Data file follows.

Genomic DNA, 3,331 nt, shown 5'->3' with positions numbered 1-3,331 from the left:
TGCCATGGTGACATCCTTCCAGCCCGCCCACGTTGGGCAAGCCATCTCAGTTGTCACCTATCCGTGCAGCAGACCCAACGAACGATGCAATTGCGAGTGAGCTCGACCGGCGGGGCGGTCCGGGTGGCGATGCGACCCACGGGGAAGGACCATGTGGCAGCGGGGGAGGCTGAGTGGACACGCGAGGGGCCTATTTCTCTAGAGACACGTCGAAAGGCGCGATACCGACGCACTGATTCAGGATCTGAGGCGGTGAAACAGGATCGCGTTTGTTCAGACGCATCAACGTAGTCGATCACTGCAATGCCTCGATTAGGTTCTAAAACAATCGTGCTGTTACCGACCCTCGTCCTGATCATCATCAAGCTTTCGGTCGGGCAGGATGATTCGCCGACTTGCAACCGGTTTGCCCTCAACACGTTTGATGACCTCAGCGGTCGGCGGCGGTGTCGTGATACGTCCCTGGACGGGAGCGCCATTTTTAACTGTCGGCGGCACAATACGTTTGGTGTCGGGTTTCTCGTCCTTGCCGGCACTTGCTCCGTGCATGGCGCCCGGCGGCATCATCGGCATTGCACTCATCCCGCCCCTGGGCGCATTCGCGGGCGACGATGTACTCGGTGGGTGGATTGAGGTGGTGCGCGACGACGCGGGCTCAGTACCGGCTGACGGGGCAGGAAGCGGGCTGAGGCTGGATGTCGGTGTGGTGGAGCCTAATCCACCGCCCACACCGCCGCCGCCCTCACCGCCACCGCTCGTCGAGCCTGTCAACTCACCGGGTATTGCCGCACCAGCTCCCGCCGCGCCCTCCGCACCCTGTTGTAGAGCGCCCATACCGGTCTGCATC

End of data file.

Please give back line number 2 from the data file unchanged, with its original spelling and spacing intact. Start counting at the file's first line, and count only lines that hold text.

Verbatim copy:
TGCCATGGTGACATCCTTCCAGCCCGCCCACGTTGGGCAAGCCATCTCAGTTGTCACCTATCCGTGCAGCAGACCCAACGAACGATGCAATTGCGAGTGAGCTCGACCGGCGGGGCGGTCCGGGTGGCGATGCGACCCACGGGGAAGGACCATGTGGCAGCGGGGGAGGCTGAGTGGACACGCGAGGGGCCTATTTCTCTAGAGACACGTCGAAAGGCGCGATACCGACGCACTGATTCAGGATCTGAGGCGGTGAAACAGGATCGCGTTTGTTCAGACGCATCAACGTAGTCGATCACTGCAATGCCTCGATTAGGTTCTAAAACAATCGTGCTGTTACCGACCCTCGTCCTGATCATCATCAAGCTTTCGGTCGGGCAGGATGATTCGCCGACTTGCAACCGGTTTGCCCTCAACACGTTTGATGACCTCAGCGGTCGGCGGCGGTGTCGTGATACGTCCCTGGACGGGAGCGCCATTTTTAACTGTCGGCGGCACAATACGTTTGGTGTCGGGTTTCTCGTCCTTGCCGGCACTTGCTCCGTGCATGGCGCCCGGCGGCATCATCGGCATTGCACTCATCCCGCCCCTGGGCGCATTCGCGGGCGACGATGTACTCGGTGGGTGGATTGAGGTGGTGCGCGACGACGCGGGCTCAGTACCGGCTGACGGGGCAGGAAGCGGGCTGAGGCTGGATGTCGGTGTGGTGGAGCCTAATCCACCGCCCACACCGCCGCCGCCCTCACCGCCACCGCTCGTCGAGCCTGTCAACTCACCGGGTATTGCCGCACCAGCTCCCGCCGCGCCCTCCGCACCCTGTTGTAGAGCGCCCATACCGGTCTGCATC